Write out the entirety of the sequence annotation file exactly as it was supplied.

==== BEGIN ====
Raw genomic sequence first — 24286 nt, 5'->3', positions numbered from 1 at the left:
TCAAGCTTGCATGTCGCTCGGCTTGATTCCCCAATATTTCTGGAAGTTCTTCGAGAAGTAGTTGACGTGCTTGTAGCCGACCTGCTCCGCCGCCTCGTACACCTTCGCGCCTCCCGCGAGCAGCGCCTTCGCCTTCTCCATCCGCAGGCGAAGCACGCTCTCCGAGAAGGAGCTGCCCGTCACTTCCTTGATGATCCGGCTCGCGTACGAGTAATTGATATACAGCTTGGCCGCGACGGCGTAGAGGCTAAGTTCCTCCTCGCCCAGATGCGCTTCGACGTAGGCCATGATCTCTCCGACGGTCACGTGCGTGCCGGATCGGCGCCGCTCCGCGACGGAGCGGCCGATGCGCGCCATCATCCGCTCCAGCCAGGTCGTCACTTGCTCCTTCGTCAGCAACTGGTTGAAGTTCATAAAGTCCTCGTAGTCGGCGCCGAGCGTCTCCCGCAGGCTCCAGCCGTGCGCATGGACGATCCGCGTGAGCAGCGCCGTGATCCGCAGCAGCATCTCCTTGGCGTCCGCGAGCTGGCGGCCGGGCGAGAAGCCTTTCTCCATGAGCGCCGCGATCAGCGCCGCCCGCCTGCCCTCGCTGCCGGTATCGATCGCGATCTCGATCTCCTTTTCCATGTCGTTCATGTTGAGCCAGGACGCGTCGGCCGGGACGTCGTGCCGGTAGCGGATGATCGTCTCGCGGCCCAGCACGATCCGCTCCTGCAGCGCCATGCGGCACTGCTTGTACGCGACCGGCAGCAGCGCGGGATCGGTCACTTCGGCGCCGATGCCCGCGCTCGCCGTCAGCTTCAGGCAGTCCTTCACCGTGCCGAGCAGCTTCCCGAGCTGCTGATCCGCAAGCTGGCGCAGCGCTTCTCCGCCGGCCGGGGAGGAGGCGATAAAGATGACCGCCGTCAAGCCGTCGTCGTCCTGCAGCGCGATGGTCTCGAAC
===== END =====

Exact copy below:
Raw genomic sequence first — 24286 nt, 5'->3', positions numbered from 1 at the left:
TCAAGCTTGCATGTCGCTCGGCTTGATTCCCCAATATTTCTGGAAGTTCTTCGAGAAGTAGTTGACGTGCTTGTAGCCGACCTGCTCCGCCGCCTCGTACACCTTCGCGCCTCCCGCGAGCAGCGCCTTCGCCTTCTCCATCCGCAGGCGAAGCACGCTCTCCGAGAAGGAGCTGCCCGTCACTTCCTTGATGATCCGGCTCGCGTACGAGTAATTGATATACAGCTTGGCCGCGACGGCGTAGAGGCTAAGTTCCTCCTCGCCCAGATGCGCTTCGACGTAGGCCATGATCTCTCCGACGGTCACGTGCGTGCCGGATCGGCGCCGCTCCGCGACGGAGCGGCCGATGCGCGCCATCATCCGCTCCAGCCAGGTCGTCACTTGCTCCTTCGTCAGCAACTGGTTGAAGTTCATAAAGTCCTCGTAGTCGGCGCCGAGCGTCTCCCGCAGGCTCCAGCCGTGCGCATGGACGATCCGCGTGAGCAGCGCCGTGATCCGCAGCAGCATCTCCTTGGCGTCCGCGAGCTGGCGGCCGGGCGAGAAGCCTTTCTCCATGAGCGCCGCGATCAGCGCCGCCCGCCTGCCCTCGCTGCCGGTATCGATCGCGATCTCGATCTCCTTTTCCATGTCGTTCATGTTGAGCCAGGACGCGTCGGCCGGGACGTCGTGCCGGTAGCGGATGATCGTCTCGCGGCCCAGCACGATCCGCTCCTGCAGCGCCATGCGGCACTGCTTGTACGCGACCGGCAGCAGCGCGGGATCGGTCACTTCGGCGCCGATGCCCGCGCTCGCCGTCAGCTTCAGGCAGTCCTTCACCGTGCCGAGCAGCTTCCCGAGCTGCTGATCCGCAAGCTGGCGCAGCGCTTCTCCGCCGGCCGGGGAGGAGGCGATAAAGATGACCGCCGTCAAGCCGTCGTCGTCCTGCAGCGCGATGGTCTCGAAC